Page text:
A proposal to wipe away Leicestershires district councils, including Harborough's, and replace them with a single authority has been put foward by the leader of the county council.
“The time has come to explore having a new council for Leicestershire,” County Council Leader Nick Rushton has announced today (Friday).
The news follows discussions with the council leaders in Nottinghamshire, Derbyshire and Lincolnshire about how they could join up as part of a strategic alliance, to counterbalance the growing power and influence of the West Midlands Combined Authority.
Currently, Leicestershire has a county council and several district councils - the 'two tier' model.
The county deals with issues like education, adult and children's social care, fire services, libraries, roads, and waste disposal. District councils are responsible for areas such as planning, housing, environmental health, licensing, collecting household waste, and collecting council tax.
Unitary authorities - like the one in place in Leicester - combine both roles.
However, in places where unitary authorities cover larger areas with varying local characteristics, there have been concerns over residents feeling they have a greater disconnect with local democracy and decisions affecting them.
Combined authorities - like ones covering the West Midlands or Greater Manchester - are a relatively new idea where unitary councils work together on issues affecting a wider area like healthcare or public transport. They typically have a metro mayor in charge who is directly voted for by residents.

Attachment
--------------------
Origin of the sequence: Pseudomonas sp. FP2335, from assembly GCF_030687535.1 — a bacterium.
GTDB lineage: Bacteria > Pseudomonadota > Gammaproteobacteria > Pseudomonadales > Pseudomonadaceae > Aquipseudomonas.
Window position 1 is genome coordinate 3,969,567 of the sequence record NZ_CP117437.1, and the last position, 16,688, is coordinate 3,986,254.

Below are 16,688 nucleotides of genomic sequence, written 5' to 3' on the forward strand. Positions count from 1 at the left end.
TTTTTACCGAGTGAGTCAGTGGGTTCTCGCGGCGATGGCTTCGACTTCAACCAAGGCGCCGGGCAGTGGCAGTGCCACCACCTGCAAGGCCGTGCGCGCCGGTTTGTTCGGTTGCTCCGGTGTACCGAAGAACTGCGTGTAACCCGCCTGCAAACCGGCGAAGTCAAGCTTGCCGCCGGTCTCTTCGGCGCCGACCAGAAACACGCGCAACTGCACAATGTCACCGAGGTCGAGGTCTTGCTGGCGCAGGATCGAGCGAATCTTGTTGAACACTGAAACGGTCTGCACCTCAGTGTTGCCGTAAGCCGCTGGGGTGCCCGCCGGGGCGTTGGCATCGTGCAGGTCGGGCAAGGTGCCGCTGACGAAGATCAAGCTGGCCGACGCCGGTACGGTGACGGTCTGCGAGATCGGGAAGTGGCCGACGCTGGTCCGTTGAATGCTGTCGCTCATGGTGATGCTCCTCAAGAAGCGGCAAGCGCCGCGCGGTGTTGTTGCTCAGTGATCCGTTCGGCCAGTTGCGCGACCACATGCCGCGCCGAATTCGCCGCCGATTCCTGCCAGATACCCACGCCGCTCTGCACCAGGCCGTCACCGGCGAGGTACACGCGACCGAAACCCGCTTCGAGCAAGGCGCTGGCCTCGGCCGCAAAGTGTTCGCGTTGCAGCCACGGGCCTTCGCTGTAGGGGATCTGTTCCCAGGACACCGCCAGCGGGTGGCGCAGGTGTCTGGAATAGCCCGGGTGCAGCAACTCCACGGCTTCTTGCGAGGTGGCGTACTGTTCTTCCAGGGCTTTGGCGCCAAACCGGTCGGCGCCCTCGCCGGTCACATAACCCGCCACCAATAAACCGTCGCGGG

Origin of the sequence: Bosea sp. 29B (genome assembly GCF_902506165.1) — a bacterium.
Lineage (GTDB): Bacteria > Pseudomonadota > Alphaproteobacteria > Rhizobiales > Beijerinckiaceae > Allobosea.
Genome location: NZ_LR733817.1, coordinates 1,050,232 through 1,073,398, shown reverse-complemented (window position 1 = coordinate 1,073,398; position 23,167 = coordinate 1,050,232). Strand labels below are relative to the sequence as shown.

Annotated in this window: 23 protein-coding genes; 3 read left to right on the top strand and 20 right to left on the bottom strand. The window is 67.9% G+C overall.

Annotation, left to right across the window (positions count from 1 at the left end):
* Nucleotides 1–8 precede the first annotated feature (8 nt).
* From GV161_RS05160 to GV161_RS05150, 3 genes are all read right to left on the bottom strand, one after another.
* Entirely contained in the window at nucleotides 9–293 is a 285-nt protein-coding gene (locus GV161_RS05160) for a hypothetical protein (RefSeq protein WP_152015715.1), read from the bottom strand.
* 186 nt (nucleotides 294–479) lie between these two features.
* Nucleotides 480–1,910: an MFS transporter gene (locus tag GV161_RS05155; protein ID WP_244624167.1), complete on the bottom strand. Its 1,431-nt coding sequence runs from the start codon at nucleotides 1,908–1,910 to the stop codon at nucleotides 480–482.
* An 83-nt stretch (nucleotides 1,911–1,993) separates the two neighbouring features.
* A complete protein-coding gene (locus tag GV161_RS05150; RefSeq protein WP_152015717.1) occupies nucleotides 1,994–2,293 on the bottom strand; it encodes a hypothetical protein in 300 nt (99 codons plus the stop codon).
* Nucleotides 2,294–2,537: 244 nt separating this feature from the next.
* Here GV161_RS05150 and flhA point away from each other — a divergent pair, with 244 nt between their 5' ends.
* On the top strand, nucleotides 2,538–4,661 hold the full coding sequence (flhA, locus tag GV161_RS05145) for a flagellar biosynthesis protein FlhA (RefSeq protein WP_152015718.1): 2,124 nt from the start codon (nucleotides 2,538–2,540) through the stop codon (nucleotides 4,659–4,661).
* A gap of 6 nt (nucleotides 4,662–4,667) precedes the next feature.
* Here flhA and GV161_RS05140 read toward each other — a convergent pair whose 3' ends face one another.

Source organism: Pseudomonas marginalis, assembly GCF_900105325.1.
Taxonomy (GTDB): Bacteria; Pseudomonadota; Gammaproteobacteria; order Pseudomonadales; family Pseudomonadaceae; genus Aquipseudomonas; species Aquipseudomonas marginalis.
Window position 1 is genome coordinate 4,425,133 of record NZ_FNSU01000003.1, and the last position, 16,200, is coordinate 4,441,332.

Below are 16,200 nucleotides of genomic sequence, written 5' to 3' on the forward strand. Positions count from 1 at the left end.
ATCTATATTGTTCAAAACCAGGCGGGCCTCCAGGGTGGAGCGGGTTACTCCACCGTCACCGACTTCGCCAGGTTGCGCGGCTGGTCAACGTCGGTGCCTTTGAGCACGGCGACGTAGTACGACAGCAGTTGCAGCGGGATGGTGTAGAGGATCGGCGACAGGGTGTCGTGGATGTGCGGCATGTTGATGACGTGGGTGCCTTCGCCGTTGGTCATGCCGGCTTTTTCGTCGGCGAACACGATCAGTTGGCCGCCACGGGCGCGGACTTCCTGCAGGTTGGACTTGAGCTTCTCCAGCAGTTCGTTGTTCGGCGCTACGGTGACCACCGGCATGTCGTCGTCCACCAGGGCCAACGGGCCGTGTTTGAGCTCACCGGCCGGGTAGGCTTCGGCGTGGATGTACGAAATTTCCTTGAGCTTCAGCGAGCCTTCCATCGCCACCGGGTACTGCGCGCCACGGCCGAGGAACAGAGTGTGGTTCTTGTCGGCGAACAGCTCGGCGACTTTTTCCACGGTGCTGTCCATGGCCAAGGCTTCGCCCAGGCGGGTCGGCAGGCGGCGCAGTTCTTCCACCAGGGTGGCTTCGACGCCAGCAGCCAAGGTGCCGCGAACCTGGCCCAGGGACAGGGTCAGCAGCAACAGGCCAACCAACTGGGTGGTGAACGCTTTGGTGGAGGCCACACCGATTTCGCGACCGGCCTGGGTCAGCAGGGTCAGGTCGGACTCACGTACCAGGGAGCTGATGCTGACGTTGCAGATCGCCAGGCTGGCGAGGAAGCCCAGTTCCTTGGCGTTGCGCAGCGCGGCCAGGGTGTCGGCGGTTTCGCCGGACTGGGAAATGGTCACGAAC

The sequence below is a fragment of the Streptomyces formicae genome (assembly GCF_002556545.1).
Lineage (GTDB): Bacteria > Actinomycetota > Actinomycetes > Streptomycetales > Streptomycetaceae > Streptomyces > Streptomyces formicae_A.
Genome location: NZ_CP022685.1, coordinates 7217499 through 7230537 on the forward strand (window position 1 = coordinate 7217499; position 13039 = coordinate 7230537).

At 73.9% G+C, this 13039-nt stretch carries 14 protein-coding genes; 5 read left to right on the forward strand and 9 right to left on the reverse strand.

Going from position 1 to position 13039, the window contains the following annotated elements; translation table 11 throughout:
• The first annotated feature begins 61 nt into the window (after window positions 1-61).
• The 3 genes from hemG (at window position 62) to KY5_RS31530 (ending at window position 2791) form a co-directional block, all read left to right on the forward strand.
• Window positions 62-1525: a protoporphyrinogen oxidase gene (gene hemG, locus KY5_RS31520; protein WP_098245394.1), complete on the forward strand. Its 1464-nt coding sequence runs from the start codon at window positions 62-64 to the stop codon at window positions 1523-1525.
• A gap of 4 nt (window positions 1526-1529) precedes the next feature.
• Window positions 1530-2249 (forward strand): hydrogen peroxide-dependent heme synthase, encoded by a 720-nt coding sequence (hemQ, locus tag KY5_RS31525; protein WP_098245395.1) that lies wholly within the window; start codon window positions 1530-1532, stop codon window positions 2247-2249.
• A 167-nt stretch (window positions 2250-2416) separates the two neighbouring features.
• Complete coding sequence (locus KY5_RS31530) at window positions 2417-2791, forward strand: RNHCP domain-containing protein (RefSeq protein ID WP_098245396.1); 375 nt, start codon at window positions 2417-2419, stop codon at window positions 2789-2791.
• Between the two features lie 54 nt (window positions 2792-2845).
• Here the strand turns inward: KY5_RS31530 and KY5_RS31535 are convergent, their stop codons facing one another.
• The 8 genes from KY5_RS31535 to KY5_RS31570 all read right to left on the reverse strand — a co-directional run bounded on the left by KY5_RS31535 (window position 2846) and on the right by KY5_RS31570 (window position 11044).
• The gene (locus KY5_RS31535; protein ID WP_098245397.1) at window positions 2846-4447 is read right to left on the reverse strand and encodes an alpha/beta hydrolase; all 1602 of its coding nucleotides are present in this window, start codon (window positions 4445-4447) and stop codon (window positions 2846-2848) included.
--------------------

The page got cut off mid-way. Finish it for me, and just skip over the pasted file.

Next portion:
County council leader, Nick Rushton said: "It’s important that the East Midlands is not overshadowed by the West Midlands. We are simply losing out.
"I’ve been talking to other councils about how we make full use of powers over planning, transport and investment to maximise our collective clout. This is vital for Leicestershire’s economy – building the right skills, creating quality jobs and housing.
"As leaders, we need to get our act together and these discussions have sharpened the focus on local government structures and how complex they currently are.
"We’ve written to the new Secretary of State asking to meet and talk to him about our East Midlands plans."
"I believe the time has come to consider having a modern, progressive council for Leicestershire, to replace the county council and the seven district councils.
"Whilst I have my own preference of a single council with direct links to local communities through towns and parishes, there may be other options to consider.
"For now, we must accept that the two-tier local government system which remains in parts of England is broken, bureaucratic, old-fashioned, confusing, inefficient and takes money away from front-line services. A unitary council would save money, as well as simplify and improve services."
The county council says it has estimated running one council would save £30m a year ongoing by having fewer chief officers, senior staff, councillors and offices and said the saved money would be reinvested in services.
Options will now be drawn up – including proposals for a consultation with residents, businesses and other partners for discussion by the council’s scrutiny commission, cabinet and full county council later this year.